He said: “The need, however, is to diversify appointments to the Supreme Court by appointing senior lawyers directly from the Bar as we have done previously and as is the case in many countries.”

According to him, such a move “will broaden the perspectives from which judgments will be arrived at and inevitably enhance the quality of judgments emanating from the court.

“Candidates from the academia should also be considered. For instance, Prof Bora Laskin was appointed directly from the Law Faculty of the University of Toronto to the Court of Appeal, and about five years thereafter to the Canadian Supreme Court and became Chief Justice of Canada.”

Sowemimo noted that Justices Teslim Elias and Augustine Nnamani are closer examples of appointments from the Bar. He contended that appointments through promotions on the Bench will always provide a ready pool for appointments to higher courts, but that this should not be the only criterion.

“The Body of Senior Advocates has been canvassing this diversification for years, but we are very slow in this country to embrace reforms,” Sowemimo said.

Alozie: Supreme Court needs 50 justices

Like Sowemimo, Alozie welcomed the recommendation of four more justices for appointment, but argued that even that number was inadequate for an efficient Supreme Court.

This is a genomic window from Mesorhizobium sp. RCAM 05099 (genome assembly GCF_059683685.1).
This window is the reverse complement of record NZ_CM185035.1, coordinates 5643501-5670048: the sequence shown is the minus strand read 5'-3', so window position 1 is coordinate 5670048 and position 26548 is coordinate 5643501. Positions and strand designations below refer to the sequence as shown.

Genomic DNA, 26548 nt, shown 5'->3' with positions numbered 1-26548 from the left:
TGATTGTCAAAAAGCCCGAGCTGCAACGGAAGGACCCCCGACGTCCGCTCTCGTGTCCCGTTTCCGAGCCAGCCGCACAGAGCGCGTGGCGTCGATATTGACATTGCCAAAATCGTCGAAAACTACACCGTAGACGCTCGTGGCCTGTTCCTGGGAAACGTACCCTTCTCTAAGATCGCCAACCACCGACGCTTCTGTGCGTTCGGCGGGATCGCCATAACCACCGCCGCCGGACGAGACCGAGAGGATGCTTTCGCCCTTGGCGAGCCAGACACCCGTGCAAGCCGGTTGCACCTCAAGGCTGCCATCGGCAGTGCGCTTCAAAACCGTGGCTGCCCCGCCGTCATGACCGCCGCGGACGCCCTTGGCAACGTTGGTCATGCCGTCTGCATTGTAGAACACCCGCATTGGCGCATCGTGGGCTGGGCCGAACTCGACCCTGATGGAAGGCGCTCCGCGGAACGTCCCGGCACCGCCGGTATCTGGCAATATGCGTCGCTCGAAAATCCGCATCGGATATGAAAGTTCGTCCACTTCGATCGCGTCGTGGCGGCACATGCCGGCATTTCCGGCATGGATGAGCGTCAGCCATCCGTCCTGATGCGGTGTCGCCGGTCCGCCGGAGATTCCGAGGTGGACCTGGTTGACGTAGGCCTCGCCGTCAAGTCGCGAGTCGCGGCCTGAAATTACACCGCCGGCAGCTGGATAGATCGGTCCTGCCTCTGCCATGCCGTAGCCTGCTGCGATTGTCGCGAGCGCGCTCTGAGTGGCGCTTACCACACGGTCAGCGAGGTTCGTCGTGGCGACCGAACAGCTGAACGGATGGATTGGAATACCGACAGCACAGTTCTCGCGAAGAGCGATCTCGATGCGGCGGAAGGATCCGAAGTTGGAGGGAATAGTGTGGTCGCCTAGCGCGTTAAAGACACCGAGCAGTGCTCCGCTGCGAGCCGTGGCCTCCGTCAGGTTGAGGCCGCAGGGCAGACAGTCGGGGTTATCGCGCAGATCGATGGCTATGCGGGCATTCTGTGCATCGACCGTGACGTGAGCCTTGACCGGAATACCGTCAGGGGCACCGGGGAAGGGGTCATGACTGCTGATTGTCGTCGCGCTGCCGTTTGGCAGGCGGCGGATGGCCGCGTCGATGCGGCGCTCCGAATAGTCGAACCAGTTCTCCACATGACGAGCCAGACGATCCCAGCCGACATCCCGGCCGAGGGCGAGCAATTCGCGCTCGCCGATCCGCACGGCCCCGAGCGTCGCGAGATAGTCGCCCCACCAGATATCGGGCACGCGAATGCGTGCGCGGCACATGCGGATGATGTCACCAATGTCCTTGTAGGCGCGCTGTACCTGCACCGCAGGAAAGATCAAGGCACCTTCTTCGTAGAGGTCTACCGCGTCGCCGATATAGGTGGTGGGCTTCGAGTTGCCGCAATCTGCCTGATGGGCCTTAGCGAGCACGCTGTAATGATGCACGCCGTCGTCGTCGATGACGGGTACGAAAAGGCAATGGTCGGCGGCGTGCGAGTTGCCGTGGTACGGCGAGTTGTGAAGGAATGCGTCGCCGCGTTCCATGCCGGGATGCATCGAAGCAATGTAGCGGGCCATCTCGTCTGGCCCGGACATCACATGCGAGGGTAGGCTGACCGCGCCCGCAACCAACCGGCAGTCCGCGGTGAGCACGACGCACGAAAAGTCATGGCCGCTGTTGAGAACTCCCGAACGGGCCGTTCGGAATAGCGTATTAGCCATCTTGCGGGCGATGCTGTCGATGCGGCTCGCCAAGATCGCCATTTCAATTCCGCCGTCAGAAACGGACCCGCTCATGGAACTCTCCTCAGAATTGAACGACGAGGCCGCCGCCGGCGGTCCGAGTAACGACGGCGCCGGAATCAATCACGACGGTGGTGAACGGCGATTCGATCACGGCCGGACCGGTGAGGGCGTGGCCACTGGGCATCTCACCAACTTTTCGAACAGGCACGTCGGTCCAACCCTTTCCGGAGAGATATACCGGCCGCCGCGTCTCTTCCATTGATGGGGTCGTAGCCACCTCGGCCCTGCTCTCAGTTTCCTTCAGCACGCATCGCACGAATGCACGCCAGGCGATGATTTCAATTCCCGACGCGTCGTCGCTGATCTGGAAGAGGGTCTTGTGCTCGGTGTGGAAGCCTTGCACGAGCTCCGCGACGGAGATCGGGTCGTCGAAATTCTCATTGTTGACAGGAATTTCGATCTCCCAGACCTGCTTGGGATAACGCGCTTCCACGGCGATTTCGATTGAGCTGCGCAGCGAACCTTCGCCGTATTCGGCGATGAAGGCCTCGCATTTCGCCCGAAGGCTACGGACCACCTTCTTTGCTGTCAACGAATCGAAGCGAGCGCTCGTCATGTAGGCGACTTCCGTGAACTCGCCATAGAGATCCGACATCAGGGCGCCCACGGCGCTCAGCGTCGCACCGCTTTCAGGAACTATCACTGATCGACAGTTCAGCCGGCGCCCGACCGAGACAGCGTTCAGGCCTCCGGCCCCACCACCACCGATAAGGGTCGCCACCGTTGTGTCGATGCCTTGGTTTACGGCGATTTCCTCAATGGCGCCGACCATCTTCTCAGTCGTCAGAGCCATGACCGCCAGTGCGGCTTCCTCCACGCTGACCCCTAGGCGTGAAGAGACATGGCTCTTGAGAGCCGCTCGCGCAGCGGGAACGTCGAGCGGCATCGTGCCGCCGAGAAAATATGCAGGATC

He said: “We commend the NJC for the recommendation, hoping that the President will appoint them along with four earlier recommended ones without much delay. However, we believe that in the light of the volume of work facing justices of the Supreme Court, more justices are required in the apex court.

“We recommend that the Supreme Court needs at least 50 justices to minimise delays in dispensation of justice.”

Noting that “justice delayed is justice denied,” Alozie said a situation where appeals remained at the Supreme Court for many years before they are heard “was not encouraging at all.

“Many convicts who lodged appeals against their convictions have died before the appeals were considered ripe for hearing; this is to say the least unfortunate.”